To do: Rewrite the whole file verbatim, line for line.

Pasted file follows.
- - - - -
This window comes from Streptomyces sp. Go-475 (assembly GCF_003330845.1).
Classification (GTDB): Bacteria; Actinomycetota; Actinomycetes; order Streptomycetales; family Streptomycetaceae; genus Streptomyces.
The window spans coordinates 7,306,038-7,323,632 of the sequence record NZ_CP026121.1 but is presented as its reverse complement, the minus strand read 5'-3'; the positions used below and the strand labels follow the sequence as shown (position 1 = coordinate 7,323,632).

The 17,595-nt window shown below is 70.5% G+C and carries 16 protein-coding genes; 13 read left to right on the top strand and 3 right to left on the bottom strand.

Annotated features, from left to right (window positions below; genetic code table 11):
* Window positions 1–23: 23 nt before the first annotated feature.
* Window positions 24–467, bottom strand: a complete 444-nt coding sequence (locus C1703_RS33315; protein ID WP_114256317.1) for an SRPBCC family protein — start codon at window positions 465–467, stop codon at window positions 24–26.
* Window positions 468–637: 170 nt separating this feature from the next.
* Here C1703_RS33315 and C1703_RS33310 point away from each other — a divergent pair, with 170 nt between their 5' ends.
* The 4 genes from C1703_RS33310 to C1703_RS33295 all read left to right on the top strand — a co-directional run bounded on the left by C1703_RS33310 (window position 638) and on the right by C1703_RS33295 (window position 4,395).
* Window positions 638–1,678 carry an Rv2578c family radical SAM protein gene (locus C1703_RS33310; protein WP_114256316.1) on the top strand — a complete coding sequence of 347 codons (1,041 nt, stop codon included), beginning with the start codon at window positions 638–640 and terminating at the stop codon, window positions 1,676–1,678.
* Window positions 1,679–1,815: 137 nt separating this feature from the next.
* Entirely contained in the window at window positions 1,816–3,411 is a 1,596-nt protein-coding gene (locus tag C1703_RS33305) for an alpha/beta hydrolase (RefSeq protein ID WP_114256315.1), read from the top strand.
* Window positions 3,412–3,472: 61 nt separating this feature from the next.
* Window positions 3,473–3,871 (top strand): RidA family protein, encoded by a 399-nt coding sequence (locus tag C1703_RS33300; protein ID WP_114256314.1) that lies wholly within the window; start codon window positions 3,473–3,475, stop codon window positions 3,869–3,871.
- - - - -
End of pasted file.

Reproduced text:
This window comes from Streptomyces sp. Go-475 (assembly GCF_003330845.1).
Classification (GTDB): Bacteria; Actinomycetota; Actinomycetes; order Streptomycetales; family Streptomycetaceae; genus Streptomyces.
The window spans coordinates 7,306,038-7,323,632 of the sequence record NZ_CP026121.1 but is presented as its reverse complement, the minus strand read 5'-3'; the positions used below and the strand labels follow the sequence as shown (position 1 = coordinate 7,323,632).

The 17,595-nt window shown below is 70.5% G+C and carries 16 protein-coding genes; 13 read left to right on the top strand and 3 right to left on the bottom strand.

Annotated features, from left to right (window positions below; genetic code table 11):
* Window positions 1–23: 23 nt before the first annotated feature.
* Window positions 24–467, bottom strand: a complete 444-nt coding sequence (locus C1703_RS33315; protein ID WP_114256317.1) for an SRPBCC family protein — start codon at window positions 465–467, stop codon at window positions 24–26.
* Window positions 468–637: 170 nt separating this feature from the next.
* Here C1703_RS33315 and C1703_RS33310 point away from each other — a divergent pair, with 170 nt between their 5' ends.
* The 4 genes from C1703_RS33310 to C1703_RS33295 all read left to right on the top strand — a co-directional run bounded on the left by C1703_RS33310 (window position 638) and on the right by C1703_RS33295 (window position 4,395).
* Window positions 638–1,678 carry an Rv2578c family radical SAM protein gene (locus C1703_RS33310; protein WP_114256316.1) on the top strand — a complete coding sequence of 347 codons (1,041 nt, stop codon included), beginning with the start codon at window positions 638–640 and terminating at the stop codon, window positions 1,676–1,678.
* Window positions 1,679–1,815: 137 nt separating this feature from the next.
* Entirely contained in the window at window positions 1,816–3,411 is a 1,596-nt protein-coding gene (locus tag C1703_RS33305) for an alpha/beta hydrolase (RefSeq protein ID WP_114256315.1), read from the top strand.
* Window positions 3,412–3,472: 61 nt separating this feature from the next.
* Window positions 3,473–3,871 (top strand): RidA family protein, encoded by a 399-nt coding sequence (locus tag C1703_RS33300; protein ID WP_114256314.1) that lies wholly within the window; start codon window positions 3,473–3,475, stop codon window positions 3,869–3,871.